Astronomers who count sunspots have announced that 2008 is now the "blankest year" of the Space Age. As of Sept. 27, 2008, the sun had been blank, i.e., had no visible sunspots, on 200 days of the year. To find a year with more blank suns, you have to go back to 1954, three years before the launch of Sputnik, when the sun was blank 241 times. "Sunspot counts are at a 50-year low," says solar physicist David Hathaway of the NASA Marshall Space Flight Center. "We're experiencing a deep minimum...

2008-09-23 15:05:00

Data from the Ulysses spacecraft, a joint NASA-European Space Agency mission, show the sun has reduced its output of solar wind to the lowest levels since accurate readings became available. The sun's current state could reduce the natural shielding that envelops our solar system. "The sun's million mile-per-hour solar wind inflates a protective bubble, or heliosphere, around the solar system. It influences how things work here on Earth and even out at the boundary of our solar system where...

2008-09-04 09:10:00

An unusual absence of sunspots has many experts and record-keepers baffled as they wait to see how much time it takes for them to return to the star's surface. Sunspots are the result of the Sun's magnetic field tearing "Ëœholes' into its surface. Meteorologists use the arrival and disappearance of sunspots to gauge how active solar cycles will be. When the sun is more active, several sunspots can appear on a daily basis. However, very few have been spotted in 2008. Experts had...

2008-07-12 17:50:00

Stop the presses! The sun is behaving normally. So says NASA solar physicist David Hathaway. "There have been some reports lately that Solar Minimum is lasting longer than it should. That's not true. The ongoing lull in sunspot number is well within historic norms for the solar cycle." This report, that there's nothing to report, is newsworthy because of a growing buzz in lay and academic circles that something is wrong with the sun. Sun Goes Longer Than Normal Without Producing Sunspots...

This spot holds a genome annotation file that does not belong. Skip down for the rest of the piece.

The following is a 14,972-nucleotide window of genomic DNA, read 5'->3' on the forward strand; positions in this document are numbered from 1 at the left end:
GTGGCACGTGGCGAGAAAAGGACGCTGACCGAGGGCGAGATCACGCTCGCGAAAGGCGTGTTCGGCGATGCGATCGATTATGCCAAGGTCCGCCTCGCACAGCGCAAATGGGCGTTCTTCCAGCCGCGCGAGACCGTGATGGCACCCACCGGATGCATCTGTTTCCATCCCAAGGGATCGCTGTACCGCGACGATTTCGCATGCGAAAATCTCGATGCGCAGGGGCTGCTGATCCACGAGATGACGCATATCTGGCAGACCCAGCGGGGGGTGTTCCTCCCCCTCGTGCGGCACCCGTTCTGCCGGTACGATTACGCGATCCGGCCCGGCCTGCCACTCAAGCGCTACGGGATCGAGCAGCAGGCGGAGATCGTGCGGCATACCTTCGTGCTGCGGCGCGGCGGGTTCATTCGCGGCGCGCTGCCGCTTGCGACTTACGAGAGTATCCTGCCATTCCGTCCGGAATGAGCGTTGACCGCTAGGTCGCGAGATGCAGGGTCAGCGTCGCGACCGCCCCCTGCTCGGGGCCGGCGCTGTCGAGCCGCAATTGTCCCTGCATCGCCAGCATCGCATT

Latest Solar cycle Reference Libraries

How Solar Cycles Impact Our Weather Here On Earth
2013-01-13 09:10:34

Solar cycles: what are they and why should we care about them? Solar cycles are made up of what are known as solar minimums (min) and solar maximums (max). We refer to a solar min at the time when the sun is not active with many sunspots, while a solar max is just the opposite when we see a large increase in sunspot activity. So how long do solar cycles last? Typically they run on what is known as an 11 year cycle from the max to the min and then start over again anew. As of 2012 we...

2004-10-19 04:45:41

Solar Maximum -- The Sun, a roiling ball of plasma, occupies its place in space approximately 93 million miles from Earth. Though it seems simple to inhabitants of this planet -- the Sun shines, giving light and heat -- the processes occurring in the Sun are so complex that many scientists devote their careers to just one aspect of solar activity. Changes in the activity of the Sun particularly engage solar scientists. Whether fluctuations in the solar magnetic field, expulsions of...

More Articles (2 articles) »
Word of the Day
  • The call or cry of a bird or other animal to its mate or its young.
'Call-note' is newer than 'bird-call,' which originally referred to 'an instrument for imitating the note of birds' but now also refers to 'the song or cry of a bird.'